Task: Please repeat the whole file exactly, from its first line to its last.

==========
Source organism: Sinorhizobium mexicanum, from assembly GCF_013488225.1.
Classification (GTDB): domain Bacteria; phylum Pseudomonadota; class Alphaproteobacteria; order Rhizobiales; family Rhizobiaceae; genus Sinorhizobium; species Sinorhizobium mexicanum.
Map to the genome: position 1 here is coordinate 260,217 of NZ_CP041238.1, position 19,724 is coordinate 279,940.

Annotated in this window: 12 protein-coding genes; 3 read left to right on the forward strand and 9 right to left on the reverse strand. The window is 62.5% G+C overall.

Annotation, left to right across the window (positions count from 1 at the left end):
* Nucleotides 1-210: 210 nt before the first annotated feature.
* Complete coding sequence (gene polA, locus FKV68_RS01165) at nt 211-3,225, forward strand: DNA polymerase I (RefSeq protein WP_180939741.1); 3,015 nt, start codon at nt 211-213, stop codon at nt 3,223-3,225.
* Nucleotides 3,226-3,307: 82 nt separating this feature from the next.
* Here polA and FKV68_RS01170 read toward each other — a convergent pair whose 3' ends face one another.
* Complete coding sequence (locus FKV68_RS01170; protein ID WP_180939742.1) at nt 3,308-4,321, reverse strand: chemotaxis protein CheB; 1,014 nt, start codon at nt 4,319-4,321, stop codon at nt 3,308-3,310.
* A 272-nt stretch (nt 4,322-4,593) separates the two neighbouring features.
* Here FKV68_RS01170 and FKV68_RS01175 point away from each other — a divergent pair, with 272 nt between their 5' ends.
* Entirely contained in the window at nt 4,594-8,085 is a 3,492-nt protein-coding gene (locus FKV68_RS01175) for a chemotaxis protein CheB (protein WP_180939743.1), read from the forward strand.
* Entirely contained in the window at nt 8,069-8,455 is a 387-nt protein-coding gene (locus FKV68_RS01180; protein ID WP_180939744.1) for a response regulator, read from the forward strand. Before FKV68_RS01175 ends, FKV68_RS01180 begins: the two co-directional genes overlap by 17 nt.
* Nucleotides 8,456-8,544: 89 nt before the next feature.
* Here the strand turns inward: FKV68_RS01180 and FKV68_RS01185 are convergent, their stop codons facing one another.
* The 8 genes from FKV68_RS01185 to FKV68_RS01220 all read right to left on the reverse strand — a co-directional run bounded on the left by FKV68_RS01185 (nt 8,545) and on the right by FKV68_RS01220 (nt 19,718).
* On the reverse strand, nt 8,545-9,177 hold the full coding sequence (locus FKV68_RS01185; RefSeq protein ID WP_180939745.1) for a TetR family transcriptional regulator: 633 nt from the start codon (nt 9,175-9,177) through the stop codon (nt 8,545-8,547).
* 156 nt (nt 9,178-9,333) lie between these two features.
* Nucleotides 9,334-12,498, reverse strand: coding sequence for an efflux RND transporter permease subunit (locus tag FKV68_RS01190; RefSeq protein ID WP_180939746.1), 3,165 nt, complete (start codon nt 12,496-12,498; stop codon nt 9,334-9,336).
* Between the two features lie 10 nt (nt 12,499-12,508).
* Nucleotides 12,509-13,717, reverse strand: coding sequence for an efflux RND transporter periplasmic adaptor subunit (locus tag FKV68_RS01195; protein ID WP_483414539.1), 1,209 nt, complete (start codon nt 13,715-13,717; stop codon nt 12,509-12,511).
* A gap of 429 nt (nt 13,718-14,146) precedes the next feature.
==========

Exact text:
Source organism: Sinorhizobium mexicanum, from assembly GCF_013488225.1.
Classification (GTDB): domain Bacteria; phylum Pseudomonadota; class Alphaproteobacteria; order Rhizobiales; family Rhizobiaceae; genus Sinorhizobium; species Sinorhizobium mexicanum.
Map to the genome: position 1 here is coordinate 260,217 of NZ_CP041238.1, position 19,724 is coordinate 279,940.

Annotated in this window: 12 protein-coding genes; 3 read left to right on the forward strand and 9 right to left on the reverse strand. The window is 62.5% G+C overall.

Annotation, left to right across the window (positions count from 1 at the left end):
* Nucleotides 1-210: 210 nt before the first annotated feature.
* Complete coding sequence (gene polA, locus FKV68_RS01165) at nt 211-3,225, forward strand: DNA polymerase I (RefSeq protein WP_180939741.1); 3,015 nt, start codon at nt 211-213, stop codon at nt 3,223-3,225.
* Nucleotides 3,226-3,307: 82 nt separating this feature from the next.
* Here polA and FKV68_RS01170 read toward each other — a convergent pair whose 3' ends face one another.
* Complete coding sequence (locus FKV68_RS01170; protein ID WP_180939742.1) at nt 3,308-4,321, reverse strand: chemotaxis protein CheB; 1,014 nt, start codon at nt 4,319-4,321, stop codon at nt 3,308-3,310.
* A 272-nt stretch (nt 4,322-4,593) separates the two neighbouring features.
* Here FKV68_RS01170 and FKV68_RS01175 point away from each other — a divergent pair, with 272 nt between their 5' ends.
* Entirely contained in the window at nt 4,594-8,085 is a 3,492-nt protein-coding gene (locus FKV68_RS01175) for a chemotaxis protein CheB (protein WP_180939743.1), read from the forward strand.
* Entirely contained in the window at nt 8,069-8,455 is a 387-nt protein-coding gene (locus FKV68_RS01180; protein ID WP_180939744.1) for a response regulator, read from the forward strand. Before FKV68_RS01175 ends, FKV68_RS01180 begins: the two co-directional genes overlap by 17 nt.
* Nucleotides 8,456-8,544: 89 nt before the next feature.
* Here the strand turns inward: FKV68_RS01180 and FKV68_RS01185 are convergent, their stop codons facing one another.
* The 8 genes from FKV68_RS01185 to FKV68_RS01220 all read right to left on the reverse strand — a co-directional run bounded on the left by FKV68_RS01185 (nt 8,545) and on the right by FKV68_RS01220 (nt 19,718).
* On the reverse strand, nt 8,545-9,177 hold the full coding sequence (locus FKV68_RS01185; RefSeq protein ID WP_180939745.1) for a TetR family transcriptional regulator: 633 nt from the start codon (nt 9,175-9,177) through the stop codon (nt 8,545-8,547).
* 156 nt (nt 9,178-9,333) lie between these two features.
* Nucleotides 9,334-12,498, reverse strand: coding sequence for an efflux RND transporter permease subunit (locus tag FKV68_RS01190; RefSeq protein ID WP_180939746.1), 3,165 nt, complete (start codon nt 12,496-12,498; stop codon nt 9,334-9,336).
* Between the two features lie 10 nt (nt 12,499-12,508).
* Nucleotides 12,509-13,717, reverse strand: coding sequence for an efflux RND transporter periplasmic adaptor subunit (locus tag FKV68_RS01195; protein ID WP_483414539.1), 1,209 nt, complete (start codon nt 13,715-13,717; stop codon nt 12,509-12,511).
* A gap of 429 nt (nt 13,718-14,146) precedes the next feature.